- Court: Oregon Court of Appeals
- Area(s) of Law: Evidence
- Date Filed: 11-17-2021
- Case #: A168298
- Judge(s)/Court Below: DeHoog, J. for the Court; DeVore, P.J.; & Mooney, J.
- Full Text Opinion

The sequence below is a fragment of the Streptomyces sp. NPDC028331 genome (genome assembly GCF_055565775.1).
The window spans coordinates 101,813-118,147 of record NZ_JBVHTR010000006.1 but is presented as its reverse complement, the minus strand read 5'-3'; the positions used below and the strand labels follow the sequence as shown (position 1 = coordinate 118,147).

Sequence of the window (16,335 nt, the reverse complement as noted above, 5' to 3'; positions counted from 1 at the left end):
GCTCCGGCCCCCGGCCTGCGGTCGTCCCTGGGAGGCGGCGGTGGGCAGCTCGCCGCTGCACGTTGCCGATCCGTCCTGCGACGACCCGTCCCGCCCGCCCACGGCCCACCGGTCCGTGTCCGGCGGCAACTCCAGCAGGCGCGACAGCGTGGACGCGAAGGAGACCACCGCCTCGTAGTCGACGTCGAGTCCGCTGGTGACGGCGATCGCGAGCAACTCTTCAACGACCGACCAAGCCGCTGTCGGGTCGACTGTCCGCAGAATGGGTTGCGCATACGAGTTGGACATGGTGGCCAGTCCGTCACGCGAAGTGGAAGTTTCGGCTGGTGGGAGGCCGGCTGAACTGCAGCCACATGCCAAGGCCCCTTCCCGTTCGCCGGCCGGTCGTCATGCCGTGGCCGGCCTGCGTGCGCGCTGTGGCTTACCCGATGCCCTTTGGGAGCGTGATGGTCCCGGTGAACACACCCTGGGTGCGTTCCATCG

Defendant appealed a conviction for third-degree sexual abuse resulting from his behavior in a library. Defendant assigned error to the trial court’s decision to admit a video—showing Defendant engaging in similar behavior on the same day in the same building—as other-acts evidence under OEC 404(3). On appeal, Defendant argued that the video was not relevant, and its admission was harmful. In response, the State argued that the video was relevant to show Defendant’s plan, motive, and absence of mistake in committing sexual abuse. To admit other acts evidence as evidence of a spurious plan, the State must show (1) “not merely a similarity” in results, but concurrence of “common features” that are naturally explained “as caused by a general plan” and (2) “something more than the similarity required for other crimes evidence to be admissible to prove intent.” State v. Leistiko, 352 Or 172, 181, 188–89, 282 P3d 857 (2012). The Court found that a jury could reasonably “infer the existence of a plan” to invade women’s space in the library and assault them. This meant the video was “probative of Defendant’s mental state.” Therefore, the Court held that the trial court correctly admitted the video into evidence. Affirmed.